Motherhood and Academia – continued

A couple of years ago, I wrote a post about the challenges of blogging, writing and research as a first-time mother. At the time, I had just completed my PhD and was on maternity leave before starting my postdoc. It was a nerve-wracking time for me back then because I was just figuring out how to take care of a newborn with daughter #1 (“Is that normal?”).

Two years later, I’ve got a better handle on being a mother with daughter #2, but I’m still learning how to balance being a professor and being a good parent to two little kids. I don’t have a lot of time to myself to think or to write. During the day, daughter #1 is at Montessori, but daughter #2 keeps me busy while I’m on leave from the university. I cherish each day that I spend with her, watching her grow and learn new things. I regret that I won’t be able to spend as long a time with daughter#2 as I did with the #1. That’s the fun part of the day. Unfortunately, there is the household to be run. My spouse is also an academic and his schedule is not an easy one, so while he is extremely supportive, I have to grapple with interminable mounds of laundry, dishes to load and unload, meals to plan and shop for, etc. I pick up daughter#1 from daycare at the end of the day and try to spend quality time with her, too.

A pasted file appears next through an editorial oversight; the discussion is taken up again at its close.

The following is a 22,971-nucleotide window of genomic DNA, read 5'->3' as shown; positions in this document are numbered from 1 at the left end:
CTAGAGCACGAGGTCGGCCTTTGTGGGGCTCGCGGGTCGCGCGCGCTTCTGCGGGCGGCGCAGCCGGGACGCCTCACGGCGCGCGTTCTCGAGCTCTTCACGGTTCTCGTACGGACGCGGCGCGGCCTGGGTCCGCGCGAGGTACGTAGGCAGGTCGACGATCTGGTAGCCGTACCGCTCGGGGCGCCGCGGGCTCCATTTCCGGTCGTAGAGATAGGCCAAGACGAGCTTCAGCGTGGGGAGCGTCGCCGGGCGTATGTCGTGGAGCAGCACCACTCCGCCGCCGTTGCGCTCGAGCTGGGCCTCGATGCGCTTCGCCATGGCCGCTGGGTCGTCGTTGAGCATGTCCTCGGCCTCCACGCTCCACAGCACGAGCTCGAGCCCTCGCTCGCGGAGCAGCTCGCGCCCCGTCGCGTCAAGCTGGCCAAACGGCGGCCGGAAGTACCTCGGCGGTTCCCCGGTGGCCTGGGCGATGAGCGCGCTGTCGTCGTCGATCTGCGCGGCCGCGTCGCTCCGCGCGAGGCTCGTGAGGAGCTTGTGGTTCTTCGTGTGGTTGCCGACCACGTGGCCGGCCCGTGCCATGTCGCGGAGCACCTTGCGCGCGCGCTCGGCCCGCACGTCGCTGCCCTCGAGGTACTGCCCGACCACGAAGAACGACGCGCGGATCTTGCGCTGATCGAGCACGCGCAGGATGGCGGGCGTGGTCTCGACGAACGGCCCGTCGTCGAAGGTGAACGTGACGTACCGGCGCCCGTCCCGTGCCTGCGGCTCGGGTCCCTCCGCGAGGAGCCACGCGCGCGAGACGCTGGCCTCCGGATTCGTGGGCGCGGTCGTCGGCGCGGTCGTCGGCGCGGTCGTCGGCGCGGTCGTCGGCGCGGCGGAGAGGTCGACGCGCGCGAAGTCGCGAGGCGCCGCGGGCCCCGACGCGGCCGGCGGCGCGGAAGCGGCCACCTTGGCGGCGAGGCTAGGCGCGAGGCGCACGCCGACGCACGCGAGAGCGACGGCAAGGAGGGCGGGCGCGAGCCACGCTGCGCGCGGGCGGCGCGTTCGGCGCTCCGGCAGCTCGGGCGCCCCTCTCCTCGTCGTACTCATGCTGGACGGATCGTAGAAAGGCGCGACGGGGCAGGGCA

Much of my academic work now happens in quick 5-10 minute bursts during the day, or more likely, late at night after the kids (and sometimes the spouse) has gone to bed. Two wonderful sessional instructors took over my teaching of >200 students, but I still receive emails from students and worry over student assignments, grades, disputes, etc. I like my students–they are good students–and so I care about what’s happening with them. I apply for grants because I want to and need to. I write for publication and try not to get discouraged when I cannot work as fast as I would like (my book editors are exasperated but kind). I fulfill my duties as a section editor for Qwerty by contacting reviewers and doing the English editing.

It is not easy to work in sporadic spurts at home like this. I’m used to working in my office on campus and getting in a solid day of work with minimal interruptions (usually colleagues or students dropping by for an appointment or if I’m chairing or attending a meeting). I can maybe put in a couple or hours of writing in while on leave, but it takes a toll. If I do late-nighters for a week at a stretch or so, I get run down and come down with the latest bug. Then I sound like I have tuberculosis as I cough, cough, cough for the next month or so.

Lest this post sound like a downer, I have to say that I really enjoy being an academic. I wouldn’t trade it for the world. I trained to be a researcher for most of my life (I have been in school most of my life, it seems). However, I did not train all my life to be a parent, though, so I do need a bit more support on that, but that is hugely rewarding. What I am trying to do is to learn to balance my work and the rest of my life. I got some advice on that from the wise mentors at the CSCL 2011 Early Career Workshop and other colleagues with children. Hopefully it gets easier as the kids get older!


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